(Photo: NASA / Balasubramanyam Seshan)
The sun-orbiting SOHO spacecraft has imaged many erupting filaments lifting off the active solar surface and blasting enormous bubbles of magnetic plasma into space.
A high-speed solar wind stream is buffeting Earth's magnetic field and causing geomagnetic storms around the Arctic Circle, according to the National Oceanic and Atmospheric Administration (NOAA).
Geomagnetic storms occur when a strong gust of solar wind hits the Earth's magnetosphere and can cause Aurora in high-latitude parts of the Earth (mostly northern Michigan and Maine).
The solar wind speeds have exceeded 700 kilometer per second (or 1.5 million miles/hour), which are coming from a large coronal hole in the northern hemisphere of the Sun.
The high speed solar wind could possibly interfere with satellites and power grid fluctuations can occur. Migratory animals are affected due to the geomagnetic storms at the G1 Minor level and higher levels.
“Last night saw the expected arrival of a co-rotating interaction region (CIR) and the subsequent high speed solar wind. These high speed winds should continue for at least 2 more days, buffeting the Earth and giving us some chances of minor geomagnetic storming,” NOAA said in a statement.
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Co-rotating interaction region are long lasting large-scale plasma structures generated in low and middle latitude regions of the heliosphere by the interaction of a stable fast solar wind stream with the surrounding slow solar wind.
Co-rotating interaction regions possibly play a role in determining solar modulation of galactic and anomalous cosmic rays during periods of low to moderate solar activity.
Earth itself is largely protected from the solar wind by its magnetic field, which deflects most of the charged particles. However some of the charged particles are trapped in the Van Allen radiation belt.
A smaller number of particles from the solar wind manage to travel, as though on an electromagnetic energy transmission line, to the Earth's upper atmosphere and ionosphere in the auroral zones. The only time the solar wind is observable on the Earth is when it is strong enough to produce phenomena such as the aurora and geomagnetic storms.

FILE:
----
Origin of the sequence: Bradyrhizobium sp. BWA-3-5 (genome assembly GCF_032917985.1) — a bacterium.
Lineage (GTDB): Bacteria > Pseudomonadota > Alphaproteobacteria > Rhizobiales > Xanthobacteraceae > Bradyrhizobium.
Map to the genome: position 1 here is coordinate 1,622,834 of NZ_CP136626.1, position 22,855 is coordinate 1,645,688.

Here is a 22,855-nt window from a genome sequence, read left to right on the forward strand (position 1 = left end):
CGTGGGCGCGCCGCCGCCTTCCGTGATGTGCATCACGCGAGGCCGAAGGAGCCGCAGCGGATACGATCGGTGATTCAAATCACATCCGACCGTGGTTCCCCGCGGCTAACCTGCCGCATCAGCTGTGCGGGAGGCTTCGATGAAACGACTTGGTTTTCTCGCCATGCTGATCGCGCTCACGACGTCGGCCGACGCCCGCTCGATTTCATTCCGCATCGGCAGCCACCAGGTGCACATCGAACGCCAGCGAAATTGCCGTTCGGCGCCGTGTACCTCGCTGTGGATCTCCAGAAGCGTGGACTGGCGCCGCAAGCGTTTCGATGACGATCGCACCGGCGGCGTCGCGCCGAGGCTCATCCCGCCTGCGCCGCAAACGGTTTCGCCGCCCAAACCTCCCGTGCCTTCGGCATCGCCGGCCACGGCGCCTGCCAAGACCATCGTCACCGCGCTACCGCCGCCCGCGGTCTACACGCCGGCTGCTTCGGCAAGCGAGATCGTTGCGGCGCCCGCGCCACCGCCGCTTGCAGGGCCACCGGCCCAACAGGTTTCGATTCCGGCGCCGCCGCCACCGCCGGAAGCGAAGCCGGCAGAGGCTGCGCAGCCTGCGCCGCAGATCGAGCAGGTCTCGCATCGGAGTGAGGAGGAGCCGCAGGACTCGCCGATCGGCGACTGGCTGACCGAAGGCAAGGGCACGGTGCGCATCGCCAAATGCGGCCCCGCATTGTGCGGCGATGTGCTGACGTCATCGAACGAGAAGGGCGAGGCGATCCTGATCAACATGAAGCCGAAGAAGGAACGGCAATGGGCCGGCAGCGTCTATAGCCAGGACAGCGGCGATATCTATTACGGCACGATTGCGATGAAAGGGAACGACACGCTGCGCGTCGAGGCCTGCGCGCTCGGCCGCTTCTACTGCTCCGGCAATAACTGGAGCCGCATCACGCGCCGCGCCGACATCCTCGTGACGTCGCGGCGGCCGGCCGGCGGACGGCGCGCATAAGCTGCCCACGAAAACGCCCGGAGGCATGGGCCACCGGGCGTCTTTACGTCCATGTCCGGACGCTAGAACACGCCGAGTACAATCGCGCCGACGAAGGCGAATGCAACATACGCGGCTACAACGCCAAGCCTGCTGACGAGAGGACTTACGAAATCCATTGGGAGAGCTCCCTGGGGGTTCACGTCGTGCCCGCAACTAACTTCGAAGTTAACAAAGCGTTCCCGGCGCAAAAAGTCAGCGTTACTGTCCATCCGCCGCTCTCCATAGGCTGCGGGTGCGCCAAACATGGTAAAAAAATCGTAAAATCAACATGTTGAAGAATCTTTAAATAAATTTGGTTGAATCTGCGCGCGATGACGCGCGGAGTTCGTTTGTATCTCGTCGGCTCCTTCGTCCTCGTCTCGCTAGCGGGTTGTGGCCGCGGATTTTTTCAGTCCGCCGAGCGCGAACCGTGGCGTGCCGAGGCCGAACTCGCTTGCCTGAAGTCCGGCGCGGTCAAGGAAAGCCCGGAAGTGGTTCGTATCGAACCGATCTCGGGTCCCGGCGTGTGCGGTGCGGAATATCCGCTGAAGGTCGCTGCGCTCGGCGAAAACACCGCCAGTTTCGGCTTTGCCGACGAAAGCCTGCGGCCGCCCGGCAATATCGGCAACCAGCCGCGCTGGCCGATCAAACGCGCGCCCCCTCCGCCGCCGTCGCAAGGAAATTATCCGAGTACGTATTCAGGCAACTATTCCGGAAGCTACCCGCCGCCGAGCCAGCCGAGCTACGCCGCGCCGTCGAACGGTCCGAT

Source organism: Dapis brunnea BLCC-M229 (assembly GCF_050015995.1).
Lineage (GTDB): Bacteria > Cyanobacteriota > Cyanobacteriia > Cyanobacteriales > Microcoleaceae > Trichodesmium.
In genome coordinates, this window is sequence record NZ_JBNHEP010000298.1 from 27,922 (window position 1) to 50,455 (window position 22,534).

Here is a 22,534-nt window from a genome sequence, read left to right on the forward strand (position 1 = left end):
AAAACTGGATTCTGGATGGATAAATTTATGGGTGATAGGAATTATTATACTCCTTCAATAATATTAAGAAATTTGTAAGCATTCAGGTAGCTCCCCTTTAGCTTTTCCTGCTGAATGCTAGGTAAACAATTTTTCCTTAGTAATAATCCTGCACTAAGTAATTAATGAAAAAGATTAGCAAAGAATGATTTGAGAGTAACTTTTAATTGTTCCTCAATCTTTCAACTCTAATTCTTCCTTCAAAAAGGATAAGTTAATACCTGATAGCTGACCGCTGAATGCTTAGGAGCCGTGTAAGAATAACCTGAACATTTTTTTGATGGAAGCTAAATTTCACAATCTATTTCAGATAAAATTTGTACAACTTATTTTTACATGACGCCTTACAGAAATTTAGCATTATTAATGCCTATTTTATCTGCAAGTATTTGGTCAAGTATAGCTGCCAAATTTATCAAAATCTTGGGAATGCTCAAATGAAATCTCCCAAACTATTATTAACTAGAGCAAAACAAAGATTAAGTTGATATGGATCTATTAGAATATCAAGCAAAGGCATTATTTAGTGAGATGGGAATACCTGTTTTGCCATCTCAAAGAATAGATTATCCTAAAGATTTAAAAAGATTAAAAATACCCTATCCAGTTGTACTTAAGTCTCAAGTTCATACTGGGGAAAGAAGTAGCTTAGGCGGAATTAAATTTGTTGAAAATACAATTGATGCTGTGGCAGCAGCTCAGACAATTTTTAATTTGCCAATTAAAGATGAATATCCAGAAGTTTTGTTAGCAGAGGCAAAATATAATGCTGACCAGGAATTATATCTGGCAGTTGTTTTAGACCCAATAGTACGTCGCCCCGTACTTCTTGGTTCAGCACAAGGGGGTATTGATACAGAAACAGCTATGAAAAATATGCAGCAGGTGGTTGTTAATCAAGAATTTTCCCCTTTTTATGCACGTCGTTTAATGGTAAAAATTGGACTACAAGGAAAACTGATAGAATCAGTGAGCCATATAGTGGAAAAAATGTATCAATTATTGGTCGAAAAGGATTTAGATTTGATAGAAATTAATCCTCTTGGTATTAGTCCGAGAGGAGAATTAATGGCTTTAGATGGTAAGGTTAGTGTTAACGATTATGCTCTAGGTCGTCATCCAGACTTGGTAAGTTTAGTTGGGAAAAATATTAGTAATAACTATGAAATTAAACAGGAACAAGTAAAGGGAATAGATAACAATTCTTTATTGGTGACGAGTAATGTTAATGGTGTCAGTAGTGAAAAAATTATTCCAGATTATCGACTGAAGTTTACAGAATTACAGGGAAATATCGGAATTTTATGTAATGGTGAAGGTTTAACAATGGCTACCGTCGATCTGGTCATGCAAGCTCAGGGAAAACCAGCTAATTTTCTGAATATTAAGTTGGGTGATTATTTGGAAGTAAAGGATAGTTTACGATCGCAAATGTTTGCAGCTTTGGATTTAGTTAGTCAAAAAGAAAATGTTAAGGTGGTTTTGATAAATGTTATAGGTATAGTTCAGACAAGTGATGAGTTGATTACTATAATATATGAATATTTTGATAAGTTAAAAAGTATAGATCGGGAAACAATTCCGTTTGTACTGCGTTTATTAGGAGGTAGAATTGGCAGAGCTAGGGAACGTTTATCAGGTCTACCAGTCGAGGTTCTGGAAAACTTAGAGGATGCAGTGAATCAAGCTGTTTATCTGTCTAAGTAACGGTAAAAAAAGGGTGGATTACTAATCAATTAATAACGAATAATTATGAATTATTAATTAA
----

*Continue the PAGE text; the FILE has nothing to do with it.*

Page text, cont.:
The solar wind creates the heliosphere, a vast bubble in the interstellar medium that surrounds the solar system. Other phenomena include geomagnetic storms that can knock out power grids on Earth, the aurorae (northern and southern lights), and the plasma tails of comets that always point away from the Sun.
NOAA space weather prediction center issued a 3-day solar-geophysical forecast on August 24 at 10:00 pm UTC, when solar activity is expected to be very low for the next three days.
Geomagnetic field activity is expected to be at unsettled-to-active levels on August 25, and at mostly-unsettled levels on August 26 due to a recurrent coronal hole high speed stream, the space weather prediction center said.
The center said activity on August 27 will at quiet- to-unsettled levels as the effects of the coronal hole high speed stream subside.
The greater than 2 megaelectron volt (MeV) electron-flux at geosynchronous orbit is expected to be at high levels from August 25 to September 12, the center said in the solar and geomagnetic activity forecast.
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